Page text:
Economically, “Yurinomics” is essentially populist camouflage for an agenda to deepen the attacks on the working class already being carried out by the Abe government. This includes deregulation of businesses, specifically in special economic zones, and cuts to public works spending. Koike has also promised to tax corporate cash reserves, but did not provide further details; halt a scheduled consumption tax increase from 8 to 10 percent in 2019; and provide all Japanese citizens with a guaranteed basic income, with the caveat that “this is not something we would introduce today or tomorrow.”
The Party of Hope’s “twelve zeros” include vague promises to eliminate corporate corruption and the violation of labor laws, ensure there are no packed commuter trains or overhead power cables, and end the euthanization of abandoned pets.
“Some of [Koike’s] economic policies seem unrealistic” said Hiroshi Shiraishi, a senior economist at BNP Paribas Securities. “Basic income is being called for in some countries facing growing social inequality, so I’m not totally rejecting the idea. But without a secure source of revenue, it’s simply impossible.” In reality, a decent guaranteed income within the confines of the capitalist system is impossible.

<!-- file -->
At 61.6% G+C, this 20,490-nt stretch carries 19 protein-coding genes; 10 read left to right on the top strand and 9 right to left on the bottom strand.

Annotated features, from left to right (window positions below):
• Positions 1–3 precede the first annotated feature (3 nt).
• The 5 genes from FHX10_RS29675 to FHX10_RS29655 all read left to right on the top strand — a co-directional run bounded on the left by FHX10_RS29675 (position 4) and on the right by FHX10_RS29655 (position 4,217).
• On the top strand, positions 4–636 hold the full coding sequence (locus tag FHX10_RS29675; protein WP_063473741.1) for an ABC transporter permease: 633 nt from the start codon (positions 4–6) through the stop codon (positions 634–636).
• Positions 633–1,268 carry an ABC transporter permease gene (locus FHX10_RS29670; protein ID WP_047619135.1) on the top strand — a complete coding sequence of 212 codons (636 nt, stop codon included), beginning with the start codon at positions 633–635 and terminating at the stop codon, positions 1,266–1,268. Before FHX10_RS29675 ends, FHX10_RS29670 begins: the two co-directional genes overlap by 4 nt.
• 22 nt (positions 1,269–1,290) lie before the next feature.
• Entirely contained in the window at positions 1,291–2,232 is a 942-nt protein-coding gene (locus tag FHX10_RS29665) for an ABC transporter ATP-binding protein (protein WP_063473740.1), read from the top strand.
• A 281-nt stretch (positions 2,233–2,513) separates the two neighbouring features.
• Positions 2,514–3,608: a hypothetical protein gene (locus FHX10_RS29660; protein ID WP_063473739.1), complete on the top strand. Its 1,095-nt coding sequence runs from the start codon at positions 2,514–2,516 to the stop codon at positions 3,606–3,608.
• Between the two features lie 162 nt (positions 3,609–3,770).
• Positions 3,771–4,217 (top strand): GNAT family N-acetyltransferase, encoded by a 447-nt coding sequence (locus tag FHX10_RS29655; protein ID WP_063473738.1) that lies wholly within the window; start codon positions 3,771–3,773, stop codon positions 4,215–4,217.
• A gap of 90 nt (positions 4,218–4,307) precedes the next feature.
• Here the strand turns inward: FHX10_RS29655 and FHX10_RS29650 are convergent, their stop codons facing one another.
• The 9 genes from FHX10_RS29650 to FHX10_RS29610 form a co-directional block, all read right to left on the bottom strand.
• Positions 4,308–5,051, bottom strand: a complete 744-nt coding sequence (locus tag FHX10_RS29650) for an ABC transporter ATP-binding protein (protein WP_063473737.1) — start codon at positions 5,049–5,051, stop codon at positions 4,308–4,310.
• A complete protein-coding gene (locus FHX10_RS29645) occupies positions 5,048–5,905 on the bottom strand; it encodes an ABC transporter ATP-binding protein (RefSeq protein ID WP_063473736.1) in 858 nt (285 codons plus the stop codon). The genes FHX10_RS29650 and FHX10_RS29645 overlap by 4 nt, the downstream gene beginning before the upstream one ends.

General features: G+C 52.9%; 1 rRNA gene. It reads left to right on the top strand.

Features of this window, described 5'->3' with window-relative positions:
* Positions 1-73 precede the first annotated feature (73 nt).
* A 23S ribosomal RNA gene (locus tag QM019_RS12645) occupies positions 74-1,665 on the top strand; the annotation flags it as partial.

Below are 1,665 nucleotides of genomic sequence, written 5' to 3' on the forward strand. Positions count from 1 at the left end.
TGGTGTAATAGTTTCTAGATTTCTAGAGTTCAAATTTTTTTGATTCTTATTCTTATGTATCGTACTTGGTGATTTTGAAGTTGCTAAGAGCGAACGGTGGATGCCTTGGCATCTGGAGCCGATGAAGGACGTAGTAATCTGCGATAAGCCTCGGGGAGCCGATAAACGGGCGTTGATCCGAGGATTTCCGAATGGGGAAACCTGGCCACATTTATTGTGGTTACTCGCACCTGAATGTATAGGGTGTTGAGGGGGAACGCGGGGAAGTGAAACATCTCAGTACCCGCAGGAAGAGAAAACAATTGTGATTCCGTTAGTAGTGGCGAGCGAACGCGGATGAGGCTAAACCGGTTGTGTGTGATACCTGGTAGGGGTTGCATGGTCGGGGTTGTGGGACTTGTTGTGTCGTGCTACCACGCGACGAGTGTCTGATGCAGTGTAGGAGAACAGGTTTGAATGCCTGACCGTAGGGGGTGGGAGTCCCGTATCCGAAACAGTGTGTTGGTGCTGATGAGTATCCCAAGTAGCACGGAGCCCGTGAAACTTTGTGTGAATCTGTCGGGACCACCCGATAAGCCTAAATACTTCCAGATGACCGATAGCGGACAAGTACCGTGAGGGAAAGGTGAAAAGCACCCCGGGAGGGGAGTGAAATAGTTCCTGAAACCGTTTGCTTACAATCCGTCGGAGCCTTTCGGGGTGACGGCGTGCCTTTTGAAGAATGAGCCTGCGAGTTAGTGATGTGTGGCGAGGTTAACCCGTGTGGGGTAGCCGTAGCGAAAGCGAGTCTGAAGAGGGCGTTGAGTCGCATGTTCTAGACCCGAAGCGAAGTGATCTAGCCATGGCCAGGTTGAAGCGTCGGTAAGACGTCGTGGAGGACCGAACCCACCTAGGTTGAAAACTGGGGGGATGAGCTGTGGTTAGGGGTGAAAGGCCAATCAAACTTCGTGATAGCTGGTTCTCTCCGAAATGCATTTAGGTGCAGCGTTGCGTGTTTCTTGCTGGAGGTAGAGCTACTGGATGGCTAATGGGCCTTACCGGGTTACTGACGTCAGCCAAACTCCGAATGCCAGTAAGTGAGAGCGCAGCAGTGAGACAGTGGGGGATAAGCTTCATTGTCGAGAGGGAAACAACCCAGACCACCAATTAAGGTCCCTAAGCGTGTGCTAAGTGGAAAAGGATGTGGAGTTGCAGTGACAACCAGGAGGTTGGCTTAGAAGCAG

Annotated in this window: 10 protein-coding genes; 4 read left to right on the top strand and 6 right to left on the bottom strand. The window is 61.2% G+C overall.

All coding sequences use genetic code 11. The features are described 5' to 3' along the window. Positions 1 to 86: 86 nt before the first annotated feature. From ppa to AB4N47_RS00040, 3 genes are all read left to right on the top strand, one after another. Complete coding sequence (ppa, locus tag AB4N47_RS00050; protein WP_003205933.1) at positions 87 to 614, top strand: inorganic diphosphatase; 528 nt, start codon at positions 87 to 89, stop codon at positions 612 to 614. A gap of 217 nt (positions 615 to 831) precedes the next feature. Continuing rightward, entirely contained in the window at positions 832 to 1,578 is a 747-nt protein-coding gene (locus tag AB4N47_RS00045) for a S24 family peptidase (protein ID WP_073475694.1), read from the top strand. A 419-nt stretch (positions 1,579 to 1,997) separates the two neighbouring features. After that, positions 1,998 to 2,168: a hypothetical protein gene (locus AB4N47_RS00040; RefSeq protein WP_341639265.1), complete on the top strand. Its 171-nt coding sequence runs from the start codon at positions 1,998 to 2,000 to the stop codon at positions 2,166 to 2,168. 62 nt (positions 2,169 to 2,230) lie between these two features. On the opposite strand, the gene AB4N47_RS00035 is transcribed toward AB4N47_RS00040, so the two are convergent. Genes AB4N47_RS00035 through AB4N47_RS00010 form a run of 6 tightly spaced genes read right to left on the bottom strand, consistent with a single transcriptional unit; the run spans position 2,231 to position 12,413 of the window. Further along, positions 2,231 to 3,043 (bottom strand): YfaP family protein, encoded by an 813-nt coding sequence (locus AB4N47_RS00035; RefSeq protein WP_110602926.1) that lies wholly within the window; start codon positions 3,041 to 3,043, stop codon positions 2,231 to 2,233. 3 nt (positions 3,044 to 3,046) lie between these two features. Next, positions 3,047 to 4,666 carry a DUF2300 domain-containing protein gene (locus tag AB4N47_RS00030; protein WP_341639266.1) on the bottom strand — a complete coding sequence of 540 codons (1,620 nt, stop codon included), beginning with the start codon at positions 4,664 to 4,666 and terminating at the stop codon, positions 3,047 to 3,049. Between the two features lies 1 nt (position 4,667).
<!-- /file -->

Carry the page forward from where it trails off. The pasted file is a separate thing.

The Tokyo governor has also postured as a proponent of ending discrimination against women, people in the LBGT community, and those with disabilities. However, Koike is a senior member of Nippon Kaigi, which, among other far-right beliefs, opposes gender equality. Her pledges are little more than window dressing that will be discarded as soon as the election is over.
For all the talk of shaking up politics, the Party of Hope is having trouble finding enough candidates to challenge the LDP for a majority in the lower house. The majority of its nominees are coming from the right-wing of the DP.